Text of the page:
The term scholarly communication has traditionally referred to the cycle of creation and dissemination of research and published works in academia. The library acquires books and journals to support faculty research. Faculty use these materials to produce increasingly sophisticated drafts, conference papers, pre-prints, peer-reviewed journal articles, and books. The library acquires those new materials to complete the cycle and stimulate new work.
Today, the crisis in scholarly communication refers to the breakdown of that cycle. College faculty members create new work, then give it away free to publishers who resell it back to the college at sometimes exorbitant prices that libraries cannot sustain. Arguably, the old model is collapsing and new models must emerge.
One important strategy focuses on improving authors' retention of their rights when they publish. This allows authors to control subsequent distribution of their work (including for teaching, research, discussion, and local archiving) and may help reduce publishers' monopoly over certain kinds of information.
Other strategies include the following:
- Professional choices. Authors, reviewers, editors, and professional organizations can decline to provide material for "offending" publishers, or choose to publish in open access journals or more reasonably priced journals.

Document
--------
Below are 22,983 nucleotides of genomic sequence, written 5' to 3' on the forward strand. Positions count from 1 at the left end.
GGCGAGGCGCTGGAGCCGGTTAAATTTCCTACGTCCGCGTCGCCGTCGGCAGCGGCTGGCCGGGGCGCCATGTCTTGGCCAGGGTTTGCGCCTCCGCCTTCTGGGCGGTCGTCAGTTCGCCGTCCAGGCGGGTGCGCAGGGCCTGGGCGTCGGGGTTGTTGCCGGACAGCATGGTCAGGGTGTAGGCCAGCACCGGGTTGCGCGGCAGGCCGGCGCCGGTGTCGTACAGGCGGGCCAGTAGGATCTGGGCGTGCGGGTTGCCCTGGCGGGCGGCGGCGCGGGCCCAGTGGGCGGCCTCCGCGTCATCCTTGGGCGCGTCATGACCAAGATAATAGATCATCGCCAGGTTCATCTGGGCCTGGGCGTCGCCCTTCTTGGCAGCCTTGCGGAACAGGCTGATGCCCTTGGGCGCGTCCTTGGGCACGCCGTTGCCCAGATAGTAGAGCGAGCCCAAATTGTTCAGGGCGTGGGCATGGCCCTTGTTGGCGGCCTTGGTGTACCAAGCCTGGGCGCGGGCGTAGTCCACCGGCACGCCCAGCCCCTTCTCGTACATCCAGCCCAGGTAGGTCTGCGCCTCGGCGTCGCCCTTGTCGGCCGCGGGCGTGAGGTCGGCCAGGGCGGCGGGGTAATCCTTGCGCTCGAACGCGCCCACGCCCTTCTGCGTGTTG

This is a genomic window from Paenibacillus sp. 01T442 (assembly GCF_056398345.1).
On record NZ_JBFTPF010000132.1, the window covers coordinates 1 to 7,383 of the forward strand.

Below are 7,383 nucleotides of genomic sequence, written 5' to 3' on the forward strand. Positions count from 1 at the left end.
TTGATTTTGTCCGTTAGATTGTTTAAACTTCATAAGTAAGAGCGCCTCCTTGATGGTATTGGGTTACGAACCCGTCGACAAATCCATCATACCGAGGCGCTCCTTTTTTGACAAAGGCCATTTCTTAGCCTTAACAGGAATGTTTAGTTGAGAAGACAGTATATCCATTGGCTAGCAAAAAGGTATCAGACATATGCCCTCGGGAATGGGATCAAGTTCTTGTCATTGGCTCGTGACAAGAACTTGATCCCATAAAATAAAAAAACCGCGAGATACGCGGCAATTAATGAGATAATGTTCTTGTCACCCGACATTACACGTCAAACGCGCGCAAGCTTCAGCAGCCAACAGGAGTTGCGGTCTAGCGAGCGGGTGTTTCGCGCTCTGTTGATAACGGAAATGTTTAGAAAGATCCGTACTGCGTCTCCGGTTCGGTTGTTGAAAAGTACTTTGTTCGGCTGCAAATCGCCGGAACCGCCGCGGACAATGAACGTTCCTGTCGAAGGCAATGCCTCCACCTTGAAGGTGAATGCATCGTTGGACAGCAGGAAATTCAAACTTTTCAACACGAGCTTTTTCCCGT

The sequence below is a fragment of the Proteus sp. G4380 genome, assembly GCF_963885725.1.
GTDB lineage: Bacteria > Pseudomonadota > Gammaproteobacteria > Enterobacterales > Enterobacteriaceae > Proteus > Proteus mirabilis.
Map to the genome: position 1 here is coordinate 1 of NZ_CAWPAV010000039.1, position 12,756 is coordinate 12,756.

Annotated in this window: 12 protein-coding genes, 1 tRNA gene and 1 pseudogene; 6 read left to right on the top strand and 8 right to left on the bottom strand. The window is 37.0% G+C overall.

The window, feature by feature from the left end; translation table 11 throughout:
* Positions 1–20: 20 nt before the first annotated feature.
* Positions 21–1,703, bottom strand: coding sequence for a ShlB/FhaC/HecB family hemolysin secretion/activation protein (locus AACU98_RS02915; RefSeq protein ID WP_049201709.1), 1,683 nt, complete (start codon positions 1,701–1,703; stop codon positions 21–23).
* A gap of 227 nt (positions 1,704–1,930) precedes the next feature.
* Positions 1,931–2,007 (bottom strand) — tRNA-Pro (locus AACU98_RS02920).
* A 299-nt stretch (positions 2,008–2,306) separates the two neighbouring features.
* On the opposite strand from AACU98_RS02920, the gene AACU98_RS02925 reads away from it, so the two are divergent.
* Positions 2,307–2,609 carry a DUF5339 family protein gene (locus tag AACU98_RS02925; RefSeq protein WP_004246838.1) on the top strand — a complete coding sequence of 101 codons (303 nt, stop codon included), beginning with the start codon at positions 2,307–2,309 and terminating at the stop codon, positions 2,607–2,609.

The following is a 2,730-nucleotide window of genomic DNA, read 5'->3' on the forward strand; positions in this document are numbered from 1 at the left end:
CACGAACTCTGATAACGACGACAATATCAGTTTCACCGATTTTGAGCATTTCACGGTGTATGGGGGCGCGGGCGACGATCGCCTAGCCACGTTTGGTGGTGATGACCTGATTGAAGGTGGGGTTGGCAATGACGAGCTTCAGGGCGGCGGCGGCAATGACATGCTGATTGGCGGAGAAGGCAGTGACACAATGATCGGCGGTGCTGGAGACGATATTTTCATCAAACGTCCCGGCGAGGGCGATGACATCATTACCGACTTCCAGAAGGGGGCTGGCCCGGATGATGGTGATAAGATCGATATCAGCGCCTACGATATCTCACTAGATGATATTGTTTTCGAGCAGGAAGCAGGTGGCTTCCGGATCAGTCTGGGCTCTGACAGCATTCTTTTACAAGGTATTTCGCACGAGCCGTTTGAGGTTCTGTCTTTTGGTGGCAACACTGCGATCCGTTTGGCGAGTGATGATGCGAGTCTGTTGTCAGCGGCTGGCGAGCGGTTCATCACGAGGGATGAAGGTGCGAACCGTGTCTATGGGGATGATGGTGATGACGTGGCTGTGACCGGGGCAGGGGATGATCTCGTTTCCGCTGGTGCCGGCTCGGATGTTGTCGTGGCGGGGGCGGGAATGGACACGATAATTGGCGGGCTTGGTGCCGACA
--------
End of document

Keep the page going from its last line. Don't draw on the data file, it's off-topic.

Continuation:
- Serials pricing. Libraries increasingly turn to consortial arrangements or choose between print and electronic access to mitigate rising costs of journals.
- Alternative publishing models. Some libraries and colleges are hosting new publishing venues (often digital), including institutional repositories.
- Open access. Publications are made available for free, usually on the Internet, with funding coming from sources other than subscriptions, such as scholarly organization or institutional sponsorship, memberships, etc.
Content in this page was used or adapted with permission from one or more institutions. Please see acknowledgements.